In 2001, we had an 8-year-old soccer player on one of our Omaha teams punch a girl in the face on our playground in some sort of disagreement. Of course, we talked to the boy and explained to him that he would never hit a woman, and we dismissed him from our program, promising to come back next year if we could see significant improvement in his attitude and behavior. We felt he needed the program and contacted strong male role models. A player must attend and watch, not play, every practice and game. We persuaded the parents of the beaten girl not to press charges. Believe it or not, the batting players “grandpa” disputed the children’s case, saying that the girl “pushed him first”. It made me sick, the poor kid has no father at home and a “grandpa” who thinks it’s okay to face the girls who push you first. It is not without reason that her daughter did not have a man at home. I wanted to punch Grandpa in the face, but I thought it wouldn’t be the right message for the boy to see either. We really worked this kid out, but I feel like there’s a very high chance that this player will be a female user/abuser when she grows up and have a very satisfying family life. When the grandson returned, our grandfather was no longer invited to coach.

I would never allow girls to play in my youth soccer program. I don’t want our football players to have life lessons and memories when the defender of our team hit a girl with snot bubbles and tears running down her face.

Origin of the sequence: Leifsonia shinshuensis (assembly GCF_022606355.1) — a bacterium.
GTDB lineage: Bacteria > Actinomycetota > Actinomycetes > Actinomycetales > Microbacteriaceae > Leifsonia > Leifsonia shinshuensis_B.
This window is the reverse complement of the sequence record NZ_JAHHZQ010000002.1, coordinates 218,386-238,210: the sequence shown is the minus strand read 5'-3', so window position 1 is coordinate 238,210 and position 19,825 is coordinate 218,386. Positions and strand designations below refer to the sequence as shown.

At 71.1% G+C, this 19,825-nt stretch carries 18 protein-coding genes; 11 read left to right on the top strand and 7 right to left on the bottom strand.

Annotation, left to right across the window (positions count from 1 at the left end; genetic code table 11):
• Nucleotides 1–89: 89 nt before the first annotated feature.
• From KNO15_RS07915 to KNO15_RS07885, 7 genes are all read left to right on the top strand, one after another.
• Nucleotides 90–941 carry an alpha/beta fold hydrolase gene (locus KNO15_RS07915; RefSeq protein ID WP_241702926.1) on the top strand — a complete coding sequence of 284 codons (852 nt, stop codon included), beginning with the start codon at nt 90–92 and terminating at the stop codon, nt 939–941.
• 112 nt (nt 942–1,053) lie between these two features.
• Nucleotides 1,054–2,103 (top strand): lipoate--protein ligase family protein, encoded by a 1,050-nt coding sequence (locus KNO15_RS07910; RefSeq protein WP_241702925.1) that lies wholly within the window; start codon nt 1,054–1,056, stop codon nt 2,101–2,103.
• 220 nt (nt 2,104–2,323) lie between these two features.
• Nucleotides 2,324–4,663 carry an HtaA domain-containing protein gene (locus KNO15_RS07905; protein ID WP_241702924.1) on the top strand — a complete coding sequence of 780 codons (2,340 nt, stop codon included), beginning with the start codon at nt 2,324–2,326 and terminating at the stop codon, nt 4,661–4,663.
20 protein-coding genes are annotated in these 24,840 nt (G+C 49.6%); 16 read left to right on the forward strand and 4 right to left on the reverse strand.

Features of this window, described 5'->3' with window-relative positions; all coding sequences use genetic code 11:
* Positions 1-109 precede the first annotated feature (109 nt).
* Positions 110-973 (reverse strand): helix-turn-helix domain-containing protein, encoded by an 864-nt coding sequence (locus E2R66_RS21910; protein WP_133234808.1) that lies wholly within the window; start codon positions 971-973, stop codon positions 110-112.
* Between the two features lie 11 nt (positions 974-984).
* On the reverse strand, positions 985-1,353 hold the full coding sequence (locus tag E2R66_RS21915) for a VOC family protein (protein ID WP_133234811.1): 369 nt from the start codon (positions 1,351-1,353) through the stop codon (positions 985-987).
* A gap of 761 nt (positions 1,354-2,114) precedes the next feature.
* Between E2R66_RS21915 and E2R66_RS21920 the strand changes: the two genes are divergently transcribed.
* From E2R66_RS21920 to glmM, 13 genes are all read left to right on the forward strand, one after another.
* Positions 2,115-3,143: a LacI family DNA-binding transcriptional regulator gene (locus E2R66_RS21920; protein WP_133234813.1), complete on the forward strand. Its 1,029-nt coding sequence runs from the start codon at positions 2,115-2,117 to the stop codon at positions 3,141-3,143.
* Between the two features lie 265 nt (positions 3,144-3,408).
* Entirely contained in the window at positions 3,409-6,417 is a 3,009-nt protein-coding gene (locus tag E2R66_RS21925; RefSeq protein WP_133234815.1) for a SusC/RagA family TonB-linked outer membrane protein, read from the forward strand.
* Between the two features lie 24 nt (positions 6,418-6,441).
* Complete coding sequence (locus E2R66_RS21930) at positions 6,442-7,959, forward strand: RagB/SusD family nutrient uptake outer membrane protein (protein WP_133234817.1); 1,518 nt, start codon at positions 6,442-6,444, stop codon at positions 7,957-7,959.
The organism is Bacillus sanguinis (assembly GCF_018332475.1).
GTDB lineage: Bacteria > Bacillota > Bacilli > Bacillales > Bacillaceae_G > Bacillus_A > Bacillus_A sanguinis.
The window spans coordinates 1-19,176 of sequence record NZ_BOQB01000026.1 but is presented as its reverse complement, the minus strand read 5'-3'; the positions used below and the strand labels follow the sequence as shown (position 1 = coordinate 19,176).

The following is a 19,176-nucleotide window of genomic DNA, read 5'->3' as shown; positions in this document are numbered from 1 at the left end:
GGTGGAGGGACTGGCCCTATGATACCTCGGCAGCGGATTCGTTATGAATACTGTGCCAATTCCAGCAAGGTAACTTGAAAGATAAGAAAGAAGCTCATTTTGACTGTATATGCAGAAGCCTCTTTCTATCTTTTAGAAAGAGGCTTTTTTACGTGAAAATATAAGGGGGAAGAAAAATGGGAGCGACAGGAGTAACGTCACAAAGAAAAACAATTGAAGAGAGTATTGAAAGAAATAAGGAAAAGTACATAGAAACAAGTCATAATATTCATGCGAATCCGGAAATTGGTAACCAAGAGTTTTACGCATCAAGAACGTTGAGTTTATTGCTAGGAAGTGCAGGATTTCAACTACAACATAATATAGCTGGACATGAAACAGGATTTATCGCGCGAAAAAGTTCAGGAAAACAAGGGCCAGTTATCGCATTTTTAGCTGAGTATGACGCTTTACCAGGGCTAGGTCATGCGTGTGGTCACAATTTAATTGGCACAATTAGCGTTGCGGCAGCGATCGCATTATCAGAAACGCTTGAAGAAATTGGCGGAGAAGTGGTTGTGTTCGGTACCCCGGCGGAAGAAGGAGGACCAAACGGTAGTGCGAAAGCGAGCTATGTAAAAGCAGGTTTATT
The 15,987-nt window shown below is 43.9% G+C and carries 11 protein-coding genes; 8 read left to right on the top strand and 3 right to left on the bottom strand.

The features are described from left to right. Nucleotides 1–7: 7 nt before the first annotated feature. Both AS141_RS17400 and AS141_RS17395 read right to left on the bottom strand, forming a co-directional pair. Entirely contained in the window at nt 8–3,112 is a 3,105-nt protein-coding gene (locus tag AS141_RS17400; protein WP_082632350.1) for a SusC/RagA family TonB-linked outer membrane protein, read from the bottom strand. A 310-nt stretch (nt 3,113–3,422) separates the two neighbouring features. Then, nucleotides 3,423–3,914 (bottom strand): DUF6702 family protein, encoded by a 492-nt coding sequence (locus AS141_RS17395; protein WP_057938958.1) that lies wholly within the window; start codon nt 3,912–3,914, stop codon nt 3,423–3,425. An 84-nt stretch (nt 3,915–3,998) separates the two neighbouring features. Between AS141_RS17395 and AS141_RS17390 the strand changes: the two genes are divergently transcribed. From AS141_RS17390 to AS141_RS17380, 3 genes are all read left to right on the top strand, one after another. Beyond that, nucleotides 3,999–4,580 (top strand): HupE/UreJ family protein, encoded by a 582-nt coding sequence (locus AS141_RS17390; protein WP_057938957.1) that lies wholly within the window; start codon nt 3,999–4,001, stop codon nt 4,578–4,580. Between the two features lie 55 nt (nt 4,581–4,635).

However, some people bite the hand that feeds them. In our rural program, we did not have any women’s soccer records. In Omaha, we’ve had several moms try to sign their daughters up for soccer. After the initial frustration wore off and mom was told why we thought it would make sense for the girls not to play for an extended period of time, the moms were very supportive. I can only think of one case where a mom didn’t “get it” and kicked her son out of the program because we wouldn’t let her daughter get hit by the boys on our team. I can still see her, a single mom with 3 kids who needed a program that refused to listen to reason. This mom was missing two front teeth, probably from around the same time we were trying to help break them.

Today we fight football and even wrestling between boys and girls, what about boxing next? or what about the final fight? Where do we draw the line? If girls are as good at football as boys, why not boxing? Why don’t you wrestle? Why not Ultimatre Fighting?

There are some who don’t care about the long term consequences for either party, they just have a selfish desire to see their children excel regardless of the cost. I cry for what is in store for that poor girl.

Let’s draw a line in the fight with football.

For free youth soccer tips or free youth soccer coaching tips, please stop by Dave’s website: